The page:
The same elements

14th July 1995 at 01:00
Lynne Marjoram on a revised A level chemistry course. THE INDEPENDENT LEARNING PROJECT FOR ADVANCED CHEMISTRY. SECOND EDITION. Revised by Ann Lainchbury, John Stephens and Alec Thompson.

ILPAC 1: The Mole, Atomic Structure. 0 7195 5331 8. ILPAC 2: Chemical Energetics. 0 7195 5332 6. ILPAC 3: Bonding and Structure 0 7195 53334 ILPAC 4: s-block elements; The Halogens; The Periodic Table. 0 7195 5334 2. ILPAC 5: Introduction to Organic Chemistry. 0 7195 5336 9. ILPAC 6: Equilibrium I. Principles.

0 7195 7131 9. Pounds 6.99 each. Teacher's and Technicians' Notes for Books 1 - 6. Pounds 30. - 0 7195 7147 2. John Murray

ILPAC, the Independent Learning Project for Advanced Chemistry, was founded by ILEA in 1983 to overcome the problems of small sixth forms and a shortage of qualified teachers. Designed to assist resource-based learning, the units are not text-books but guides to study.

The biggest difference between this new edition of ILPAC and the first is in appearance, which is now much more professional. Unfortunately, the black and white photographs have not improved: laboratories still look dingy, dirty places. The original 20 books are repackaged as 12 and, presentation apart, it is surprising, after the curriculum upheaval of the past few years, to find the original text largely unchanged. Safety warnings for practical work have been revised and safer solvents are recommended. Some examination board questions have been updated, with the inclusion of the new, longer comprehension questions.

There are a few additions to the text, reflecting the weight now placed on industrial processes and environmental effects of chemistry. This is most apparent in ILPAC 5: Introduction to Organic Chemistry, covering hydrocarbons and halogeno-compounds. The alkynes section from the first edition has been removed, and a new chapter on air pollution includes car exhausts and catalytic converters. The petrochemicals chapter now covers unleaded petrol, and data on energy requirements extends to the 1990s.

Units begin with a list of necessary pre-knowledge and a pre-test. Now that students' pre-A-level background is GCSE not GCE, and often Double Science rather than Chemistry, students' pre-knowledge is probably not what it was in 1983. It is a pity that these sections have not been extended to bridge this gap, especially in the first three "starter" units.

The main text is divided into sections, usually of two or three pages. A list of objectives starts each section, and sometimes a referral to other sources of information. The bulk of the text consists of carefully structured exercises designed to develop students' knowledge and understanding. Difficult calculations are preceded by detailed worked examples. Equally detailed answers to exercises are given, occupying about one-third of the books. There are also essay questions and Unit tests (both teacher-marked) consisting mostly of past examination questions.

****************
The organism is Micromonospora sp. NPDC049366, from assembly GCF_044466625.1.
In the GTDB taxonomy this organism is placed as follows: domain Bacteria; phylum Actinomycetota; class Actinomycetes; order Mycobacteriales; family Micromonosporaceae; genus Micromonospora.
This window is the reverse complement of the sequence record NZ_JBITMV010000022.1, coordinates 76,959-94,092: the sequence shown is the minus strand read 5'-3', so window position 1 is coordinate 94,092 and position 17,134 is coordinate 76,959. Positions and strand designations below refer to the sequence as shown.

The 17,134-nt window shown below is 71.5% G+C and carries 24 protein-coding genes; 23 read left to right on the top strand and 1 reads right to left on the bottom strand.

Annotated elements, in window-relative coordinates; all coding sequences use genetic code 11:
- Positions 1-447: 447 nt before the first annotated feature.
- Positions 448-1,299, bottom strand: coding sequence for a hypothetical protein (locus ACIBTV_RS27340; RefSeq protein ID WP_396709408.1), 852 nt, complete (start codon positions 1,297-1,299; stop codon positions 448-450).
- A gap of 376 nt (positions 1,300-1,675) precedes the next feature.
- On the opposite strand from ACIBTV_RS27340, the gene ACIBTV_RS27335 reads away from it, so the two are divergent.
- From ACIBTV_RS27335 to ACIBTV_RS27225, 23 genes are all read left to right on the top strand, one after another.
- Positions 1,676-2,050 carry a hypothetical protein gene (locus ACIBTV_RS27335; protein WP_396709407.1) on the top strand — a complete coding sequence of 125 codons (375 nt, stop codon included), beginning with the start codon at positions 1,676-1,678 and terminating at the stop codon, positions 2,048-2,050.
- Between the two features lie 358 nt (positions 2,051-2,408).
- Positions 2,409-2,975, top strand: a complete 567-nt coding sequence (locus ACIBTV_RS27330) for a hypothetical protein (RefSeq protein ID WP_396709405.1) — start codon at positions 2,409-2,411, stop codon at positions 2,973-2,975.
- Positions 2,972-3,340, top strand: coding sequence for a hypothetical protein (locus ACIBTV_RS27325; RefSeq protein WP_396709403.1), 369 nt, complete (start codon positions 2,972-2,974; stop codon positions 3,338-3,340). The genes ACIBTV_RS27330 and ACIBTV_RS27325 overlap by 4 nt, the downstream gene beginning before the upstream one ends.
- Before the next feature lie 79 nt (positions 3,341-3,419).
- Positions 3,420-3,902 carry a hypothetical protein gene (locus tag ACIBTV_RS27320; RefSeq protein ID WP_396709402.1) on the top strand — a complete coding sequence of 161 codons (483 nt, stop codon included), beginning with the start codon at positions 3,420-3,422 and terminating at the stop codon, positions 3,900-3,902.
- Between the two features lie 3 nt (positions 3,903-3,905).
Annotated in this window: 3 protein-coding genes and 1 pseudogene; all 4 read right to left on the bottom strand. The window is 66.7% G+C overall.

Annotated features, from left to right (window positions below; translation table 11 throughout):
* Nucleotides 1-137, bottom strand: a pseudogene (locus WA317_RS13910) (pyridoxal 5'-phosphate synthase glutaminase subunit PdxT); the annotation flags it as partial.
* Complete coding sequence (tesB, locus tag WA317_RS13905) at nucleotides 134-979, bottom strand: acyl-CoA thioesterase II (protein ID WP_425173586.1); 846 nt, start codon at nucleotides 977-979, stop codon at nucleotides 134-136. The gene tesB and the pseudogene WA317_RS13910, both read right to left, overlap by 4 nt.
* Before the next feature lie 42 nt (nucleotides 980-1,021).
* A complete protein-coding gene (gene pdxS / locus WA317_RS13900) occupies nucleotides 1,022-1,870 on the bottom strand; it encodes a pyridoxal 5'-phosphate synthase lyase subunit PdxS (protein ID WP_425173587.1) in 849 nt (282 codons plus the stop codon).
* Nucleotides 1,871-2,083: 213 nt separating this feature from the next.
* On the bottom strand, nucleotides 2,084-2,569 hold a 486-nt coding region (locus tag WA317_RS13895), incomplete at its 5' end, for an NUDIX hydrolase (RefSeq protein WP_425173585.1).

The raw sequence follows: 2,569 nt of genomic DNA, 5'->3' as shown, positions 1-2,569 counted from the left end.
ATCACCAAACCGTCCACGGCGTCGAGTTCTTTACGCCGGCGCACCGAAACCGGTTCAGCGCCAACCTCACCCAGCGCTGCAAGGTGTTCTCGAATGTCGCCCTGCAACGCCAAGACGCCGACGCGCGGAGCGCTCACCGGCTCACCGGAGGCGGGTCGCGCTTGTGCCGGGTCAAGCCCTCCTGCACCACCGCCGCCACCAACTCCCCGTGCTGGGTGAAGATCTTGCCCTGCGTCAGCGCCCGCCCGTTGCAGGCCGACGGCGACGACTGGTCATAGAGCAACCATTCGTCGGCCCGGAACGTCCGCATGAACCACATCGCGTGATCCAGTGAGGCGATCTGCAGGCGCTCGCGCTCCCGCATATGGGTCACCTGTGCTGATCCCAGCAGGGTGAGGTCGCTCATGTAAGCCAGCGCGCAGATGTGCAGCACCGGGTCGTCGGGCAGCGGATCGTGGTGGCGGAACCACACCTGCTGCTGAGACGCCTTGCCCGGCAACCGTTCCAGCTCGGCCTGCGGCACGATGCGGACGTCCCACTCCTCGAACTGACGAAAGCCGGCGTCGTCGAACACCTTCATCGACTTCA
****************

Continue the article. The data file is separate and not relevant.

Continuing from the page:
The end result is a thorough treatment of the subject which patiently and painstakingly explains tricky details which can cause confusion and are often glossed over in other texts.

Aptly titled, the Teacher's and Technician's Notes are not a comprehensive teacher's guide - that would be superfluous with such a course. Again, material is largely unchanged from the first edition. The technician notes comprise detailed lists of requirements for experiments, with updated hazard warnings. The loose leaf format means the notes can be separated for the technicians.

For teachers, there are answers and mark schemes for unit tests, but unfortunately, not for essay questions. Brief notes on experiments are based on sound practical experience and, a useful addition, mark schemes for those experiments suitable for internal assessment of practical work. Blank copies of tables and results charts can be photocopied for students.

Despite being highly structured , ILPAC can be used in various ways. A comprehensive source of exercises, practical work, past examination questions and tests, it is also useful for students who have been absent or who need remedial work on difficult topics. As an independent learning course, the starter units would need careful introduction and it requires strict adherence to unit deadlines, but some of the later units are particularly successful. It should prove adaptable to modular A-levels, as ILPAC was designed as a modular course before "modular" science was invented.

Lynne Marjoram is head of science at Kidbrooke comprehensive school, south London.

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